What ‘Buy America’ Looks Like at an Overseas Air Show // Caroline Houck: State Department officials say they’re upping their presence at the Singapore Airshow this week as part of the administration’s push to sell more arms abroad.
An Advise-and-Assist Commander Has Advice for the US Army’s New Partner-Trainers // Daniel Morgan: Security Force Assistance Brigades, or SFABs, are a great concept, but even the best ideas have limitations and room for improvement.
How the Nunes Memo Harms Intelligence Oversight // Julian Sanchez: The document’s lasting effect will be undermining the ability of Congress to prevent political abuses of surveillance powers.
Welcome to this Wednesday edition of The D Brief by Ben Watson and Bradley Peniston. Email us. And if you find this useful, consider forwarding it to a friend or colleague. They can subscribe here for free.
With his boss cheering on another government shutdown, U.S. Defense Secretary Jim Mattis spent Tuesday morning testifying before the House Armed Services Committee. The current short-term plan to fund the government expires tonight at midnight if Congress fails to act in support of President Trump’s plans to alter immigration dynamics in the U.S., Voice of America reported Wednesday shortly after both Trump’s remarks and Mattis’s testimony.
Said POTUS: “If we don’t change the legislation, if we don’t rid of these loopholes where killers are allowed to come into our country and continue to kill — gang members. And we’re just talking about MS-13. There are many gang members that we don’t even mention. If we don’t change it, let’s have a shutdown. We’ll do a shutdown.”
Said Mattis to lawmakers: “For too long we have asked our military to carry on stoically with a success at any cost attitude… Our troops work tirelessly to accomplish every mission with increasingly inadequate and misaligned resources simply because Congress has not maintained regular order.”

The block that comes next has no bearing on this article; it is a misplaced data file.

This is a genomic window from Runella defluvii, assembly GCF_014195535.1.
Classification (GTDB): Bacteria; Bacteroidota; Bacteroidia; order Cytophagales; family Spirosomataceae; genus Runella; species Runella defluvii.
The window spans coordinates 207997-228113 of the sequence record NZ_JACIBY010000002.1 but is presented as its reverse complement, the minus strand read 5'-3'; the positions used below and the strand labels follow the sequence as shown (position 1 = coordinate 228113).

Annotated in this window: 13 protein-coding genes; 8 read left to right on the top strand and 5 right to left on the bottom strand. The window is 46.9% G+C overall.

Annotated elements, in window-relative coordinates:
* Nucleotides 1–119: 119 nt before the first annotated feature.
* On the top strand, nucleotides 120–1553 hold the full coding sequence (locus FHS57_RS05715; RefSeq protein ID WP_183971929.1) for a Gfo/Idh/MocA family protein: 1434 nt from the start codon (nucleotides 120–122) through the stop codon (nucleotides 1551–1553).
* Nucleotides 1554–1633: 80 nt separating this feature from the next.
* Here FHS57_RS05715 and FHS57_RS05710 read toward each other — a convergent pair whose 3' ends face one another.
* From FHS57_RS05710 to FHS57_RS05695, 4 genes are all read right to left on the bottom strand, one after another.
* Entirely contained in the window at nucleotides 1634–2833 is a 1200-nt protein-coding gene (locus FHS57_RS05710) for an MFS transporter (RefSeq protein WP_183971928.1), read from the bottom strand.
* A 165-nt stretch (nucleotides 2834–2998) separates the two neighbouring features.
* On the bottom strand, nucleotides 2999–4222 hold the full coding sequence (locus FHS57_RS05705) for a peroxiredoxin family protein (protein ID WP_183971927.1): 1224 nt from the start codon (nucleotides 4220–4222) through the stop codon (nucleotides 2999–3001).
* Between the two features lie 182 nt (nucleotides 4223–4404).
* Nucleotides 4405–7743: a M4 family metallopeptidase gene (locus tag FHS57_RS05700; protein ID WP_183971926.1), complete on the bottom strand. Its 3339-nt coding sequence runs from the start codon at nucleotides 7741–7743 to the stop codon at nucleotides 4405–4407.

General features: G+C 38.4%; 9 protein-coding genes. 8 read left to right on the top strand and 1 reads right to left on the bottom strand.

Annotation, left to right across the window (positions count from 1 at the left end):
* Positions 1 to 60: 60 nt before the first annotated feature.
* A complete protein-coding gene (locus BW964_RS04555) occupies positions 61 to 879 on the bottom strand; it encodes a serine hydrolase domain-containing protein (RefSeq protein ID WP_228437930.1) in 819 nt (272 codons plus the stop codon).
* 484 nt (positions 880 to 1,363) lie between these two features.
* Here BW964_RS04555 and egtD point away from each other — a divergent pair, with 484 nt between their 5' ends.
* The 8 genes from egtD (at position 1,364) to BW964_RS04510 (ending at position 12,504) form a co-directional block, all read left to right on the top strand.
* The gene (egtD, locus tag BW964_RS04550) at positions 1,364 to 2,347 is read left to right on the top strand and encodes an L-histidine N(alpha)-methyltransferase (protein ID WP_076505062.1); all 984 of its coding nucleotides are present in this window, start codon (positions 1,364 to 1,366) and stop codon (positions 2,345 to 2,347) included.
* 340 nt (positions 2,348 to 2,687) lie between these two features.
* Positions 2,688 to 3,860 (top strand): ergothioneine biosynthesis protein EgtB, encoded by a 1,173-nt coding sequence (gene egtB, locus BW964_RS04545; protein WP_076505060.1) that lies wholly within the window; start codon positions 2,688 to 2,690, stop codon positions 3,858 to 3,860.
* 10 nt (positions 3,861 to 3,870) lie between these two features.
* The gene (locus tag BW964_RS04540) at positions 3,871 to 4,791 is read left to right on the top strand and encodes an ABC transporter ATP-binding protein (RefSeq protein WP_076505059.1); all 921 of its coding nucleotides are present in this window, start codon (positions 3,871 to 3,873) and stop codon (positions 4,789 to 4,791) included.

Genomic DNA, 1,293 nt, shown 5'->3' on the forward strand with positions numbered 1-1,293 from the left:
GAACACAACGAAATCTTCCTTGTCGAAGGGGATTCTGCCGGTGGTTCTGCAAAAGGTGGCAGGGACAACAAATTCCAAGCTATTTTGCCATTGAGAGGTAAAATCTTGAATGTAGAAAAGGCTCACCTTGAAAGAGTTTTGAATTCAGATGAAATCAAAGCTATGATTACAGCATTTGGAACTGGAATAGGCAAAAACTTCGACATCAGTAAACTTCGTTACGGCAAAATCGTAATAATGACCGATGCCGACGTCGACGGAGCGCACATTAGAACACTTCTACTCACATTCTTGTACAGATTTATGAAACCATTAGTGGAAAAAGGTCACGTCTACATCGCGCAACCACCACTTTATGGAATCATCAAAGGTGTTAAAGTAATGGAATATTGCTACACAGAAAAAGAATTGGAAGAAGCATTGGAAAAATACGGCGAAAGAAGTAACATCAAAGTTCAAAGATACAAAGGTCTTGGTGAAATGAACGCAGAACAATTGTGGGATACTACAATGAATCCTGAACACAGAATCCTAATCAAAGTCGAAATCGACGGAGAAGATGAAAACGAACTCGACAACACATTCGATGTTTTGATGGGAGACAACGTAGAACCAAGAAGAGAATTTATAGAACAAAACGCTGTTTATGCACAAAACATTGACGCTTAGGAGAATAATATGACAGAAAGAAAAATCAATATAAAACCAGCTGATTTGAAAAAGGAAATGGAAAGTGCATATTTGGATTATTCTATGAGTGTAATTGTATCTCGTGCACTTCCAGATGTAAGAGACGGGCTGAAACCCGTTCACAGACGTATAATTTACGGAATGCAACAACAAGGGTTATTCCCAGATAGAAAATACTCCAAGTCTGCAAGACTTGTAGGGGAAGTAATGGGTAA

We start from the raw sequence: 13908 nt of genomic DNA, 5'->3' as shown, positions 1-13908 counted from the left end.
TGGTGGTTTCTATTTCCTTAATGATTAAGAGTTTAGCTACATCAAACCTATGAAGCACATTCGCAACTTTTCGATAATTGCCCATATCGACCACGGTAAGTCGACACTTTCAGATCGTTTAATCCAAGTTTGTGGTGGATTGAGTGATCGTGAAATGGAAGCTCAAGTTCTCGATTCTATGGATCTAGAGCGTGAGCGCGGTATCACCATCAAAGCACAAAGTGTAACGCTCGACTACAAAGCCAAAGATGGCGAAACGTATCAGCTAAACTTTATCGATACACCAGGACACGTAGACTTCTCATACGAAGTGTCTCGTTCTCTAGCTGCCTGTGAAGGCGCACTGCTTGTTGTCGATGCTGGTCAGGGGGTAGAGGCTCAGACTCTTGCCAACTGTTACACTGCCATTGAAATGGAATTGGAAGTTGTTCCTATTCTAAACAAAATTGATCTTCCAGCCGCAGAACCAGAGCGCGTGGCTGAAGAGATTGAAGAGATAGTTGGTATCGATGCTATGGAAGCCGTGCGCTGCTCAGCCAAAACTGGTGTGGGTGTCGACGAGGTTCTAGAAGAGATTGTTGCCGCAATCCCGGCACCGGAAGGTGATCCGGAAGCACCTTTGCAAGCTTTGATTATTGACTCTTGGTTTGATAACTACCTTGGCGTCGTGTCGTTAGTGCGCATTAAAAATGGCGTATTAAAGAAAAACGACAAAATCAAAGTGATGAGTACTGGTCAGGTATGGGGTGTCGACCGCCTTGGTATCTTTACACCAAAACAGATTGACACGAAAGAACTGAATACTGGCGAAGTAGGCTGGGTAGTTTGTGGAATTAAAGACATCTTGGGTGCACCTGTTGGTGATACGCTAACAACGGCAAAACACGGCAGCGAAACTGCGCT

Mattis also said service members “might not be paid by the end of the current fiscal year… if Congress continued to pass continuing resolutions without a proper Defense Department budget,” Stars and Stripes reports. And that delay “would also hinder Army efforts to recruit 15,000 new soldiers, the Air Force’s goals of adding 4,000 airmen and it would mean continued maintenance issues on ships and aircraft.”
The SecDef also talked about the military’s plans for a new sea-launched cruise missile — and how it could be used as a bargaining chip with Russia. More from Defense One’s Caroline Houck, here.
CJCS Dunford says U.S. power in the Asia-Pacific is not on the decline, Agence France Presse reports from Darwin, Australia. The Chairman of the Joint Chiefs dropped by the Outback before heading off to Thailand, the Pentagon reported Tuesday. Dunford dropped by Australia to push back against a narrative he says is false and misleading about American strength in 2018.
Said Dunford: “There’s absolutely, in some corners, a concerted effort to portray the United States as a declining power, and obviously I reject that. If you look at the health of our alliances in the region…The evidence reflects anything other than a decline in Pacific power. We have enduring interests here, we have enduring commitment and an enduring presence in the Pacific.”